Most people reading this will have experienced the sensation of losing time – a few hours, an entire night – whilst under the influence of an intoxicating substance. Far fewer people, I hope, will have subsequently become the only suspect in the murder of a beautiful young woman. But the principal success of The Night Of (HBO/Sky Atlantic) is convincing us of just how easy it might be to become implicated in a crime and this terrible process is told through a first episode that is both the series’ best and one of the most gripping of any television that comes to mind.
There’s nothing revolutionary about the plot – boy meets girl, boy gets high with girl, they go to bed, she ends up slashed to ribbons – but the depiction of the US criminal justice system is, as one would expect from a writer of The Wire, like a scalpel opening a corpse for autopsy. From the beginning, its tight, claustrophobic shots and gloomy locales give us barely a glimpse of the New York we are familiar with, and even the later episodes in the courtroom don’t portray opulently paneled, grand chambers of justice but rather dismal places of business.
So we have little hope that Naz (Riz Ahmed), the accused, will come out of this well. We can’t be entirely sure whether he did it or not, but we suspect not and largely, as his plea-bargain lawyer (John Turturro) insists, the truth is irrelevant – how can he get off? becomes the issue.
As well as legal counsel, Naz benefits from the insider wisdom of jailbird Freddy Knight (Michael K Williams – in another fairly intense turn as a dangerous but complex criminal) for the price of a few ‘favours’. This is the weakest element of the series because Naz makes all of the mistakes so familiar to us from the sort of crime drama where the suspect ends up dead in a cell before their innocence can be revealed. Still, the point is well made, and perhaps should be underlined: prisons turn people into better criminals.
If The Night Of gets a second season, and it seems to have been acclaimed enough to warrant one, it will probably be in the manner of the anthology programmes such as True Detective and American Horror Story, which will be a shame to fans of Turturro’s John Stone. Over the course of eight episodes he effortlessly ascends to the pantheon of great TV lawyers: alternately compassionate and mercenary, funny and furious, his eczema is not the one fault of a great man but one of many faults in an ordinary man. It’s not so much that one connects with him, but I found I wanted him to somehow succeed more than Naz to claim his freedom.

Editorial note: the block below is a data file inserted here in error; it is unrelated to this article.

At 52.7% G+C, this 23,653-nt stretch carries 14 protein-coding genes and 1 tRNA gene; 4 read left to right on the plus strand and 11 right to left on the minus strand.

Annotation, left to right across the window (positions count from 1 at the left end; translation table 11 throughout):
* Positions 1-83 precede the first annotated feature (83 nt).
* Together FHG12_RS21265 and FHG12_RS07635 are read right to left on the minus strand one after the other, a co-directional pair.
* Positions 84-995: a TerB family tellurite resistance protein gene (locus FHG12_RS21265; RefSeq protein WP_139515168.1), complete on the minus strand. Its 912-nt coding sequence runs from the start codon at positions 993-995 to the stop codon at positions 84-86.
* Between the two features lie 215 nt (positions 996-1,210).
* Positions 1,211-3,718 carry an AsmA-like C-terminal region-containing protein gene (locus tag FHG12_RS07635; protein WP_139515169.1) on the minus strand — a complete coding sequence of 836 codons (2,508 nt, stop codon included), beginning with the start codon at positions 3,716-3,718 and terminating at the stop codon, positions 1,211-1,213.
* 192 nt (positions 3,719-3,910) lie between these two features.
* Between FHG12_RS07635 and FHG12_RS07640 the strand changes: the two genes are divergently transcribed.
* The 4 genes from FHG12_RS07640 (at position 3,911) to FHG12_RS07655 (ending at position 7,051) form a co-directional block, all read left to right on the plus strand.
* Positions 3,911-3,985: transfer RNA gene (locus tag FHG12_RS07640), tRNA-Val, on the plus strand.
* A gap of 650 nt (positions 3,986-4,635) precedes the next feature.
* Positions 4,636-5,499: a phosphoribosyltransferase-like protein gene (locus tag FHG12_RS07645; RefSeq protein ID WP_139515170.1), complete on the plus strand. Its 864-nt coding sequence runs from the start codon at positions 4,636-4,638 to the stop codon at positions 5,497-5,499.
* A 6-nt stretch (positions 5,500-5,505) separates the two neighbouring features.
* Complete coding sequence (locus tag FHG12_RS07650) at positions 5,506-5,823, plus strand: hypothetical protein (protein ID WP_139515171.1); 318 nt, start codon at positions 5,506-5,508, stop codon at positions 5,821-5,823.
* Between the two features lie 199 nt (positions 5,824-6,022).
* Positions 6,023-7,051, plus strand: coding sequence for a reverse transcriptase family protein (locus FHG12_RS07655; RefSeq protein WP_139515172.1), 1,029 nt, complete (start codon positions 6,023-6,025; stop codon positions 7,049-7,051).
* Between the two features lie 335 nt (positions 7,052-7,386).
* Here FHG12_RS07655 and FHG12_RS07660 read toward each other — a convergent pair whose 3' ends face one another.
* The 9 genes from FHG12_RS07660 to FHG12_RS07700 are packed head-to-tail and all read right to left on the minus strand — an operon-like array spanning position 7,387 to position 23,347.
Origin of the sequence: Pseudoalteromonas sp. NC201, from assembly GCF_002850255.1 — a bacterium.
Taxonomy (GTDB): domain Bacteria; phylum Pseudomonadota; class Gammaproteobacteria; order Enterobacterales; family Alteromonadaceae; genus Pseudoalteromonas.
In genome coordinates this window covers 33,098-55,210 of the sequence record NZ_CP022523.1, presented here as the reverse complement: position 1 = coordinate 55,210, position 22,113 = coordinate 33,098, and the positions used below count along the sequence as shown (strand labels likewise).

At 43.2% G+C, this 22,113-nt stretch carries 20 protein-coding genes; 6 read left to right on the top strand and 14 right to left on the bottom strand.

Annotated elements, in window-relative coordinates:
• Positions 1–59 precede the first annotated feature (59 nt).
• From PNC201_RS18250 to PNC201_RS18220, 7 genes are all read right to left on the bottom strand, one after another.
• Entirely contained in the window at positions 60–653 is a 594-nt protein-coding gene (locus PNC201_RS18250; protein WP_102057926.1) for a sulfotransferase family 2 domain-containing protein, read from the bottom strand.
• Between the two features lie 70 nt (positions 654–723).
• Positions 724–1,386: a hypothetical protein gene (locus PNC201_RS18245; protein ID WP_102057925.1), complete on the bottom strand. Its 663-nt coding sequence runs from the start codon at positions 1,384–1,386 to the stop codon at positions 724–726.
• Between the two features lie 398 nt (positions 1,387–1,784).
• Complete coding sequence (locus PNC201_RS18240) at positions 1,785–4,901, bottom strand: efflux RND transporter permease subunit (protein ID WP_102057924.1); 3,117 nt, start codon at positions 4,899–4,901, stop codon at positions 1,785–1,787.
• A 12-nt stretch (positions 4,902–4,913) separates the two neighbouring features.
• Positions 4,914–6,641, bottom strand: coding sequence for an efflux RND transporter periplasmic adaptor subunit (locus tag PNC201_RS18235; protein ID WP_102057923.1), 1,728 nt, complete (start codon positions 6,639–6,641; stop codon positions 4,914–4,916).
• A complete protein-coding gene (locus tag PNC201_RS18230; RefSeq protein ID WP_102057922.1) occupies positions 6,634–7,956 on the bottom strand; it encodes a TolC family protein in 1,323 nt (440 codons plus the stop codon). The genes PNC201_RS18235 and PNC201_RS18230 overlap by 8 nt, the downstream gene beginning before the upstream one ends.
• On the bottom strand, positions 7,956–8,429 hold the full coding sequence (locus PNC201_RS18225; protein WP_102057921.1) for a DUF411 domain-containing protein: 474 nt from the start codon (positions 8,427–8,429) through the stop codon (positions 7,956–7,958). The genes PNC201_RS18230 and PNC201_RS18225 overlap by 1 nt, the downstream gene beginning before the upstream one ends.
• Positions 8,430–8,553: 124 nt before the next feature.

I’m sure the next season will present us with another case full of despair, doubt and doleful close-ups, but if we want realism in television then perhaps we have to suffer along with the protagonists.
Except when the protagonist is accused of rape, and National Treasure (Channel 4) brilliantly puts us in the uncomfortable position of rooting for Robbie Coltrane’s extremely likeable character, Paul Finchley. A veteran comedian, Finchley – a simulacrum of a target for Operation Yewtree – is accused of an historic rape, and once one victim comes forward, so do several more. So, again, did he do it and how can he get off? His wife – an Irish-accented Julie Walters – is willing to pay whatever it takes.
And speaking of paying whatever it takes, the quality of this programme is such that you’d be forgiven for expecting the HBO logo to crackle up before the opening scene. Certainly Sheffield, where it was shot, has never looked so good.
Just as rich as the production is Coltrane’s towering performance, riddled with as much ambiguity and entitled charm as his mighty corpus can project onto the screen. Ultimately, I predict, the conclusion itself will have to be ambiguous: if he’s innocent, that would be a blow to the many women whose lives are ruined by these predators; if he’s guilty, that does nothing for those who have been falsely accused and tried in the British press. Only a conundrum will satisfy my curiosity.
Gotham Notes: As US autumn TV gets underway and drifts to our shores, a third season of the delightful hokum that is Gotham has begun, and a most pleasant surprise was the vast improvement of Jada Pinkett Smith’s performance, which I had previously ridiculed, as crime queen Fish Mooney. I shall claim responsibility for this, no matter how unlikely it is that the wife of the Fresh Prince of Bel Air has ever read my blog. We can but dream…